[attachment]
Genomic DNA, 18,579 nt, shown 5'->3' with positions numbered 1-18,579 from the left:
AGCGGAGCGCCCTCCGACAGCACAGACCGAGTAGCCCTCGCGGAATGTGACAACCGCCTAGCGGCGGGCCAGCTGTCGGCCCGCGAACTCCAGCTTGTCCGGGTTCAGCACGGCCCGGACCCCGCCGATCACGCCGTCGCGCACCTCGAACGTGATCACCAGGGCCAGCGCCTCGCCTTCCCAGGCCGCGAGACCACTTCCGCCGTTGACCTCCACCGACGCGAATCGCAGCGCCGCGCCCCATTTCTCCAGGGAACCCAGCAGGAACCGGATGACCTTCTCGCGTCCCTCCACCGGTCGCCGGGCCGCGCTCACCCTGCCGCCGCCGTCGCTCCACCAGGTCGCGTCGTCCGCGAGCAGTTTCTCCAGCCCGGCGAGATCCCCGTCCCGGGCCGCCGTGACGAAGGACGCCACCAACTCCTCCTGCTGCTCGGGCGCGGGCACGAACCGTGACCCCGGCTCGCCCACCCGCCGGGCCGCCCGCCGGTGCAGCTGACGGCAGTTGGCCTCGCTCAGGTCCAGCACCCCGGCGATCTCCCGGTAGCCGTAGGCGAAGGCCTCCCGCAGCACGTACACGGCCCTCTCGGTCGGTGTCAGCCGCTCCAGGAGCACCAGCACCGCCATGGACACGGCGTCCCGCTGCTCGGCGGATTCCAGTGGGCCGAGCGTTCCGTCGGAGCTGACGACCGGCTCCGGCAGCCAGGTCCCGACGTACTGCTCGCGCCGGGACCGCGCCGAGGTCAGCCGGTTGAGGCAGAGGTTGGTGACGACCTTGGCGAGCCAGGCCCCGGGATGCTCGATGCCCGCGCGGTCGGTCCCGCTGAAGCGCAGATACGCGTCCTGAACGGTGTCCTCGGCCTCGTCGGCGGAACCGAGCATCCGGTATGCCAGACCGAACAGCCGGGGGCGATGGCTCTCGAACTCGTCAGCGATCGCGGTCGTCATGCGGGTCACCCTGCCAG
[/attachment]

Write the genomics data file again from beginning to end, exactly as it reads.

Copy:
Genomic DNA, 18,579 nt, shown 5'->3' with positions numbered 1-18,579 from the left:
AGCGGAGCGCCCTCCGACAGCACAGACCGAGTAGCCCTCGCGGAATGTGACAACCGCCTAGCGGCGGGCCAGCTGTCGGCCCGCGAACTCCAGCTTGTCCGGGTTCAGCACGGCCCGGACCCCGCCGATCACGCCGTCGCGCACCTCGAACGTGATCACCAGGGCCAGCGCCTCGCCTTCCCAGGCCGCGAGACCACTTCCGCCGTTGACCTCCACCGACGCGAATCGCAGCGCCGCGCCCCATTTCTCCAGGGAACCCAGCAGGAACCGGATGACCTTCTCGCGTCCCTCCACCGGTCGCCGGGCCGCGCTCACCCTGCCGCCGCCGTCGCTCCACCAGGTCGCGTCGTCCGCGAGCAGTTTCTCCAGCCCGGCGAGATCCCCGTCCCGGGCCGCCGTGACGAAGGACGCCACCAACTCCTCCTGCTGCTCGGGCGCGGGCACGAACCGTGACCCCGGCTCGCCCACCCGCCGGGCCGCCCGCCGGTGCAGCTGACGGCAGTTGGCCTCGCTCAGGTCCAGCACCCCGGCGATCTCCCGGTAGCCGTAGGCGAAGGCCTCCCGCAGCACGTACACGGCCCTCTCGGTCGGTGTCAGCCGCTCCAGGAGCACCAGCACCGCCATGGACACGGCGTCCCGCTGCTCGGCGGATTCCAGTGGGCCGAGCGTTCCGTCGGAGCTGACGACCGGCTCCGGCAGCCAGGTCCCGACGTACTGCTCGCGCCGGGACCGCGCCGAGGTCAGCCGGTTGAGGCAGAGGTTGGTGACGACCTTGGCGAGCCAGGCCCCGGGATGCTCGATGCCCGCGCGGTCGGTCCCGCTGAAGCGCAGATACGCGTCCTGAACGGTGTCCTCGGCCTCGTCGGCGGAACCGAGCATCCGGTATGCCAGACCGAACAGCCGGGGGCGATGGCTCTCGAACTCGTCAGCGATCGCGGTCGTCATGCGGGTCACCCTGCCAG